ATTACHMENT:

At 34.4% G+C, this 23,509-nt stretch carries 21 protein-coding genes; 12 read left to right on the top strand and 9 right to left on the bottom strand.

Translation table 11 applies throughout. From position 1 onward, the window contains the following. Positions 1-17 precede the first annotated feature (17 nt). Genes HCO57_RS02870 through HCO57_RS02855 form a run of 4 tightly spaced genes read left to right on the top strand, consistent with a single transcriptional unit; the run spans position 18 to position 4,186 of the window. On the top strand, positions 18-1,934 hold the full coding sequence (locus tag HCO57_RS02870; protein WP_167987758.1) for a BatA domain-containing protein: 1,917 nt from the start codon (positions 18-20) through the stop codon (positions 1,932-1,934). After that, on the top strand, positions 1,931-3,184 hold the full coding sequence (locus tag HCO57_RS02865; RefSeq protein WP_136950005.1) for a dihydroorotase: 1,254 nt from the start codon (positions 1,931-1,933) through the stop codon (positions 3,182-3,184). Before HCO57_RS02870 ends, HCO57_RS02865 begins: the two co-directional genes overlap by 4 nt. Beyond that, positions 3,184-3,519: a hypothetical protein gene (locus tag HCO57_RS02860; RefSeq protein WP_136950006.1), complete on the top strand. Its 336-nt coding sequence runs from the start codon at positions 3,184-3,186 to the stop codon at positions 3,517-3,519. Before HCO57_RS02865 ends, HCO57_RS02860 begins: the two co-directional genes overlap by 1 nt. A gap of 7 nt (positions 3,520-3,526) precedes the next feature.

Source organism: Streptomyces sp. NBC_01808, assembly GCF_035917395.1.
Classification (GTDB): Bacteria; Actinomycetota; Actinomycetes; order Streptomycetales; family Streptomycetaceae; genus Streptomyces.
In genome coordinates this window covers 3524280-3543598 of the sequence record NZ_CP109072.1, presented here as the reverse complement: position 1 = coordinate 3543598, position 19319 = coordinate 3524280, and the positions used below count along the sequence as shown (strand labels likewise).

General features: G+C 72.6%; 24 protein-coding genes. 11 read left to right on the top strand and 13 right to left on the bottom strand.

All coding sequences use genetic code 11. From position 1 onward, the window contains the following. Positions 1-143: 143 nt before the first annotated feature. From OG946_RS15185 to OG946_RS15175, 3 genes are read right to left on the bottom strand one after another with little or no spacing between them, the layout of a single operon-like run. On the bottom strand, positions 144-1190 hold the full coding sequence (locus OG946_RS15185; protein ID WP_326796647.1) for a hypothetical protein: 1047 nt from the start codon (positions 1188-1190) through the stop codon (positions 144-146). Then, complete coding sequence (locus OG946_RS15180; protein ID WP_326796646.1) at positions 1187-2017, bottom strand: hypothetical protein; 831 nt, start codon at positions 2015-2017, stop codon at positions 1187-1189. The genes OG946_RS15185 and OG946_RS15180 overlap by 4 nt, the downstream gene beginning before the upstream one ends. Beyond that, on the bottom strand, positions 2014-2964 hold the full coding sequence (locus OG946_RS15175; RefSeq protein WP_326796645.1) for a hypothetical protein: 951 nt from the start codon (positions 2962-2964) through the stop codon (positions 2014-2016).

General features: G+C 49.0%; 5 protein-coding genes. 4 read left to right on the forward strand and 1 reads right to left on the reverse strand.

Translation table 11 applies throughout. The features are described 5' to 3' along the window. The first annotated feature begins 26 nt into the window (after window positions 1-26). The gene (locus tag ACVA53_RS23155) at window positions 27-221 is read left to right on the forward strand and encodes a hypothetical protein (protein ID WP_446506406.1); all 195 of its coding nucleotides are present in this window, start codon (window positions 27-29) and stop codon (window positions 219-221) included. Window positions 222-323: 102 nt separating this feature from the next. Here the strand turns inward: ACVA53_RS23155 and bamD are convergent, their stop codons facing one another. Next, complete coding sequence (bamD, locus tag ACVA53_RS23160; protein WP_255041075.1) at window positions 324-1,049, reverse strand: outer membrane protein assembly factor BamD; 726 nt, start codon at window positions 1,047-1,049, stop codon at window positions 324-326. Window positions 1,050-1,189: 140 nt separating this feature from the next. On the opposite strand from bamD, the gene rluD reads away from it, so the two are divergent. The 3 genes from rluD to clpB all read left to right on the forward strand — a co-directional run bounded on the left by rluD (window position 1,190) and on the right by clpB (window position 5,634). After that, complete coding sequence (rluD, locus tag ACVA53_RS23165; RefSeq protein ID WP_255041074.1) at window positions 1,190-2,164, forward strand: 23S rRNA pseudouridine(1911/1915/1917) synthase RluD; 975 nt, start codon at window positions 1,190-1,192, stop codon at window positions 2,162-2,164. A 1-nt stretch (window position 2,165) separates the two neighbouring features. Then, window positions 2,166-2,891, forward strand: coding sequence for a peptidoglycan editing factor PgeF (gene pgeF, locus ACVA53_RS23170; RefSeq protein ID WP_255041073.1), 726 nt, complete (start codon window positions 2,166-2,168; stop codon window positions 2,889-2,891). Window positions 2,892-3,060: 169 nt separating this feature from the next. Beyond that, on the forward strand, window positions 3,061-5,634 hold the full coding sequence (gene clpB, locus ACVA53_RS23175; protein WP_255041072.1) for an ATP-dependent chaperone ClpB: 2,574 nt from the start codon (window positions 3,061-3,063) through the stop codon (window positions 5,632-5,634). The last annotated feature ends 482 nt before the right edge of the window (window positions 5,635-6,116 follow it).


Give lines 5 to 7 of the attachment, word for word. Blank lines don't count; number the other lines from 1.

In genome coordinates this window covers 3524280-3543598 of the sequence record NZ_CP109072.1, presented here as the reverse complement: position 1 = coordinate 3543598, position 19319 = coordinate 3524280, and the positions used below count along the sequence as shown (strand labels likewise).

General features: G+C 72.6%; 24 protein-coding genes. 11 read left to right on the top strand and 13 right to left on the bottom strand.

All coding sequences use genetic code 11. From position 1 onward, the window contains the following. Positions 1-143: 143 nt before the first annotated feature. From OG946_RS15185 to OG946_RS15175, 3 genes are read right to left on the bottom strand one after another with little or no spacing between them, the layout of a single operon-like run. On the bottom strand, positions 144-1190 hold the full coding sequence (locus OG946_RS15185; protein ID WP_326796647.1) for a hypothetical protein: 1047 nt from the start codon (positions 1188-1190) through the stop codon (positions 144-146). Then, complete coding sequence (locus OG946_RS15180; protein ID WP_326796646.1) at positions 1187-2017, bottom strand: hypothetical protein; 831 nt, start codon at positions 2015-2017, stop codon at positions 1187-1189. The genes OG946_RS15185 and OG946_RS15180 overlap by 4 nt, the downstream gene beginning before the upstream one ends. Beyond that, on the bottom strand, positions 2014-2964 hold the full coding sequence (locus OG946_RS15175; RefSeq protein WP_326796645.1) for a hypothetical protein: 951 nt from the start codon (positions 2962-2964) through the stop codon (positions 2014-2016).